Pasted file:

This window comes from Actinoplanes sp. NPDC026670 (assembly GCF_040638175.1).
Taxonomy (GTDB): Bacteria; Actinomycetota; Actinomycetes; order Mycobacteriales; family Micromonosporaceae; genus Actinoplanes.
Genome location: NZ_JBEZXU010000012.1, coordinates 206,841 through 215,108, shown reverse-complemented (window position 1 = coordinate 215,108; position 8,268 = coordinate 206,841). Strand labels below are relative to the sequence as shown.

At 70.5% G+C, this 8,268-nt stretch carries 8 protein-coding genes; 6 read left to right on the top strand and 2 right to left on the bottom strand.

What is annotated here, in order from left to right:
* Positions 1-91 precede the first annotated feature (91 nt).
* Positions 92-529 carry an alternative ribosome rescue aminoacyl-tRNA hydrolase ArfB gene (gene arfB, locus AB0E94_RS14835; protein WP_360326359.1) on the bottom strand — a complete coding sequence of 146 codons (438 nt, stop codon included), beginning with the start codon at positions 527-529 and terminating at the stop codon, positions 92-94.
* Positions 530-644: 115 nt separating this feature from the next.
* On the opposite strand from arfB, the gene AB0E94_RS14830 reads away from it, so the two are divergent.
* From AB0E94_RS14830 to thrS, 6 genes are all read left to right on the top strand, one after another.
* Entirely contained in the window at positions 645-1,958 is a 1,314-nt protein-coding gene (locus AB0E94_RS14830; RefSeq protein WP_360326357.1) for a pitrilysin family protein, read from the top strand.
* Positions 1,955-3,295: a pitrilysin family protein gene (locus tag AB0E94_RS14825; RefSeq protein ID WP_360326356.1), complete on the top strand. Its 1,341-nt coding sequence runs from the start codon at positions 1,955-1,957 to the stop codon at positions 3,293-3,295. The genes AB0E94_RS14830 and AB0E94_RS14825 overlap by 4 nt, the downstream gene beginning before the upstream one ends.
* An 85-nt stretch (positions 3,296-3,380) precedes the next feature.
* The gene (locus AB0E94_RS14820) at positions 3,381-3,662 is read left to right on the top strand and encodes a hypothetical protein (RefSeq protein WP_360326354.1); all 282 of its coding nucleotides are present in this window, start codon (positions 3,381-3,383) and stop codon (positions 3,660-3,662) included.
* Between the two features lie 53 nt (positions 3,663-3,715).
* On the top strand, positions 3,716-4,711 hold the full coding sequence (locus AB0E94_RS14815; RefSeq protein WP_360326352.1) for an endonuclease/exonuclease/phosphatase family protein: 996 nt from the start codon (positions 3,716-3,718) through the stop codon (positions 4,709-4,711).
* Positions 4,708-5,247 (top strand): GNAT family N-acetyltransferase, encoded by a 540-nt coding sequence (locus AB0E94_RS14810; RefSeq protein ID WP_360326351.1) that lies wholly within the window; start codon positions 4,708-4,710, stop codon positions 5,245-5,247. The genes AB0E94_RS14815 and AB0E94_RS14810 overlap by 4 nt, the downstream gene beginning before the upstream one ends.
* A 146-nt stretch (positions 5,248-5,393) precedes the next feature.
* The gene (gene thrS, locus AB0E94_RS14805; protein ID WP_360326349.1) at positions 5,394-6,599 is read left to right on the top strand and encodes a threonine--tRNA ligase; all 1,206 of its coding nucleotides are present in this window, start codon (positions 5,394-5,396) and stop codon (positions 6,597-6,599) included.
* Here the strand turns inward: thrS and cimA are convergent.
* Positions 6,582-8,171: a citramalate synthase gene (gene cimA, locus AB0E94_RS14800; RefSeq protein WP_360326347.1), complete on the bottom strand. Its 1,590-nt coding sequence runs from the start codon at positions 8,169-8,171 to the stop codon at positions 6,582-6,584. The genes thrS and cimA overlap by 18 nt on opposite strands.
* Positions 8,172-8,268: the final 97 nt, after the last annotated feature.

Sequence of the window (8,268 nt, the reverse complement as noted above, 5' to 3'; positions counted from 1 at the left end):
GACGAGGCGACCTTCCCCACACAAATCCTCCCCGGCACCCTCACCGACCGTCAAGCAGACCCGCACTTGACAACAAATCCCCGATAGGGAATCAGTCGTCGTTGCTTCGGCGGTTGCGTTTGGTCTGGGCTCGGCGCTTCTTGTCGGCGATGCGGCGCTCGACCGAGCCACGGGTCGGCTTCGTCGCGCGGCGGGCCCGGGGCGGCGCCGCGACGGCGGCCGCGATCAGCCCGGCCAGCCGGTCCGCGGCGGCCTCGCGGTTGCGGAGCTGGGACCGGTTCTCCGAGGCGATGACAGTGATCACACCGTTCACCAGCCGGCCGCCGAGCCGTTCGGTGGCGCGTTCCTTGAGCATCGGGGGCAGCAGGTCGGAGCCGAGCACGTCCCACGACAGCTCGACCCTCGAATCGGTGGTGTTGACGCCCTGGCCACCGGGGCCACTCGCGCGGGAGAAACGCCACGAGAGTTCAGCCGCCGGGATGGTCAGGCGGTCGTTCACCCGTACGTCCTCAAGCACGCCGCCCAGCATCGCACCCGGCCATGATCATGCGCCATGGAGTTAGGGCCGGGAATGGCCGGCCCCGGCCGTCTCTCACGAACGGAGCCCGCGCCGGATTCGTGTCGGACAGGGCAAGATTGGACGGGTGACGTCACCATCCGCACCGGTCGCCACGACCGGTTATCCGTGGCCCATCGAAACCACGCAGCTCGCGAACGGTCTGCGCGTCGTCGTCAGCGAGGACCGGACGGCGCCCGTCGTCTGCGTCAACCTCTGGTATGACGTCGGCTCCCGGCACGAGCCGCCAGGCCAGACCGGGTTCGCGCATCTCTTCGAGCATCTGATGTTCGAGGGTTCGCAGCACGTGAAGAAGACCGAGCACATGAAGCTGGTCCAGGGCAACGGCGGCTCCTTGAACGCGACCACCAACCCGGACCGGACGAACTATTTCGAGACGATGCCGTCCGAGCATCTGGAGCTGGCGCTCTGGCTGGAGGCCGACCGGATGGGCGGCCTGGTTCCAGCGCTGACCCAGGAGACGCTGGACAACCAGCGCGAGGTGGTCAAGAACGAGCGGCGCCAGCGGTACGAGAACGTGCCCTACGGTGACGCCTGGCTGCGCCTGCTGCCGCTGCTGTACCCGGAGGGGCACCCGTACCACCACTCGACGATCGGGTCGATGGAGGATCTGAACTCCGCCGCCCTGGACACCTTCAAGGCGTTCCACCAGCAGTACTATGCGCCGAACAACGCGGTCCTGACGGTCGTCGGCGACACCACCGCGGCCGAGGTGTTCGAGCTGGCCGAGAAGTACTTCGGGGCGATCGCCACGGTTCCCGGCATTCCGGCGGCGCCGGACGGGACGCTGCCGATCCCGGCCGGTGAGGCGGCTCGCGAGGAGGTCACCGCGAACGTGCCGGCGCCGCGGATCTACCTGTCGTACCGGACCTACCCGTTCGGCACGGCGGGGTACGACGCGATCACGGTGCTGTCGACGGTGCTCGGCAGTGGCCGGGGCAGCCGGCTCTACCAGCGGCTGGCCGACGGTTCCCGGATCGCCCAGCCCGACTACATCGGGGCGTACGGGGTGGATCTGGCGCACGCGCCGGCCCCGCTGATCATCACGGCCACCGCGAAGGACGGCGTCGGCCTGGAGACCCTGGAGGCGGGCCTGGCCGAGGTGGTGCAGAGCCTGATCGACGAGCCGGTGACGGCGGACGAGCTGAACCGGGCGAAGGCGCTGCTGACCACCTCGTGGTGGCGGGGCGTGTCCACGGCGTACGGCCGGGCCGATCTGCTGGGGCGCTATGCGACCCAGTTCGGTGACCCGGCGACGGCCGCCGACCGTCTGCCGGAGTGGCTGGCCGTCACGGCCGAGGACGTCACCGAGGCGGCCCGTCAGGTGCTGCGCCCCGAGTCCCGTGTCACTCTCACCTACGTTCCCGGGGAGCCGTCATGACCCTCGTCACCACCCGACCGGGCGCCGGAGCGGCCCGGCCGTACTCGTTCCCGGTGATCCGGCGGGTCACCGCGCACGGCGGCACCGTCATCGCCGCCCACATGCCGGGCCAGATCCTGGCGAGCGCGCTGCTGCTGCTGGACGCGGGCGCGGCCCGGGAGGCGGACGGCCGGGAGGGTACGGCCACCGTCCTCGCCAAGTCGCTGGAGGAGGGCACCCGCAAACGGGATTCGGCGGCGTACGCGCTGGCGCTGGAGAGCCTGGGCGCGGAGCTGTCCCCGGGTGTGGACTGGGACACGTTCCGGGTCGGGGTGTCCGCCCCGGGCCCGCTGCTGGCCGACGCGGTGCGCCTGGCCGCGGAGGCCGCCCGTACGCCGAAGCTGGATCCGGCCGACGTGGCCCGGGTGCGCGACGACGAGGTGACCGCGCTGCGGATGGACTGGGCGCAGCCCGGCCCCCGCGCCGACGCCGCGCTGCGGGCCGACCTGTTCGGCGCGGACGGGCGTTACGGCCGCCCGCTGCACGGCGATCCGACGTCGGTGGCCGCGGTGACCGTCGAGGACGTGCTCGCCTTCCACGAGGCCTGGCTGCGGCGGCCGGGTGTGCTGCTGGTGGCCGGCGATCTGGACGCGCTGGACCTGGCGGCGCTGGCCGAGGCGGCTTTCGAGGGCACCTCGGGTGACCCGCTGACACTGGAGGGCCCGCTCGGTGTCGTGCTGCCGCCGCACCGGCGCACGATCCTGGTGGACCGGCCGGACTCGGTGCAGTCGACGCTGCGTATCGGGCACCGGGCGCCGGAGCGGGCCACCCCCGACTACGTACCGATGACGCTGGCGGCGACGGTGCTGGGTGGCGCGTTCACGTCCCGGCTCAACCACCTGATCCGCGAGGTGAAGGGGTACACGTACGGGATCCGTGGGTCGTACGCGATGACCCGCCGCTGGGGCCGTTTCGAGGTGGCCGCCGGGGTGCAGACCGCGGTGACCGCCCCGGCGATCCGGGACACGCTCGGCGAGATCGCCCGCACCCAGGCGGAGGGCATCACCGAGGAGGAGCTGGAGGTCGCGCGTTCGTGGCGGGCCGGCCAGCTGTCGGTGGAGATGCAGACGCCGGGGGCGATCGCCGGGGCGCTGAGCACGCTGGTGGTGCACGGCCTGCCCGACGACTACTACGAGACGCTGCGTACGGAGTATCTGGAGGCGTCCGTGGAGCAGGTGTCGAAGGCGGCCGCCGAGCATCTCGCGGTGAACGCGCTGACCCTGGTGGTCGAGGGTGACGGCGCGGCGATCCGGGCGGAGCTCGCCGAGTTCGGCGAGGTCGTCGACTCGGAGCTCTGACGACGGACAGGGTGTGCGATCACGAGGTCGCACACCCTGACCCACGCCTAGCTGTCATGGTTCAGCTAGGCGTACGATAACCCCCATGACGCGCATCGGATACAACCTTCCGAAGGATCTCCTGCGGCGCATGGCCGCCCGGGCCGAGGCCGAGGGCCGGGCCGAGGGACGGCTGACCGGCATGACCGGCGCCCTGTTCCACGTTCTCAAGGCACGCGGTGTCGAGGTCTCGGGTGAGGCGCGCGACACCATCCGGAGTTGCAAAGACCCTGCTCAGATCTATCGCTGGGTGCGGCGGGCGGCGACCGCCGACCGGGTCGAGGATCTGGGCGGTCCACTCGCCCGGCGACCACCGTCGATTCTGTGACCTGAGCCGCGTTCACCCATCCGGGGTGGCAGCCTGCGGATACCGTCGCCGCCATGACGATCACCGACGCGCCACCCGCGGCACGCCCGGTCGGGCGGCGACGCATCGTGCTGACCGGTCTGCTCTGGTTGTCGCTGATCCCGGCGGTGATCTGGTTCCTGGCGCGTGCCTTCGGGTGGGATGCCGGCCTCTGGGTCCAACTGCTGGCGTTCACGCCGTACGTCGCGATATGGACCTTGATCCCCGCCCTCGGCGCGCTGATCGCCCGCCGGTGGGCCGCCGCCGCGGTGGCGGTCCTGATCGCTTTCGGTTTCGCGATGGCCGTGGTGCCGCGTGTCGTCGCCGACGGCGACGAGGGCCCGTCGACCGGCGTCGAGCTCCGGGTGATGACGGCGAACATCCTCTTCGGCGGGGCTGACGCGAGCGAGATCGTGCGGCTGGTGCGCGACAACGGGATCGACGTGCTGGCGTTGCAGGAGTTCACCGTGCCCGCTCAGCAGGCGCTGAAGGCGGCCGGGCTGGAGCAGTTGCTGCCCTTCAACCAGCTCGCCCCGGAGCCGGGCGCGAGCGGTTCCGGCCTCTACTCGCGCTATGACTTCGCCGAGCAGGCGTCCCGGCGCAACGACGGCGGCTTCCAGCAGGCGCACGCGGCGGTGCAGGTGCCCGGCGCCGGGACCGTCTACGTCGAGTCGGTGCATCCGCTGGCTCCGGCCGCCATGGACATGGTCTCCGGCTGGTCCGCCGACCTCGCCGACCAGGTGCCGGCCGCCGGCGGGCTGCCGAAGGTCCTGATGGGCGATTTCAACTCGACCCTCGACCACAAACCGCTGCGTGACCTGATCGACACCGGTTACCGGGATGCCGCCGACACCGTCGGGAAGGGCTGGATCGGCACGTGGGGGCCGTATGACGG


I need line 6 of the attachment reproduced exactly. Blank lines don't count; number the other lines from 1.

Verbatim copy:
* Positions 1-91 precede the first annotated feature (91 nt).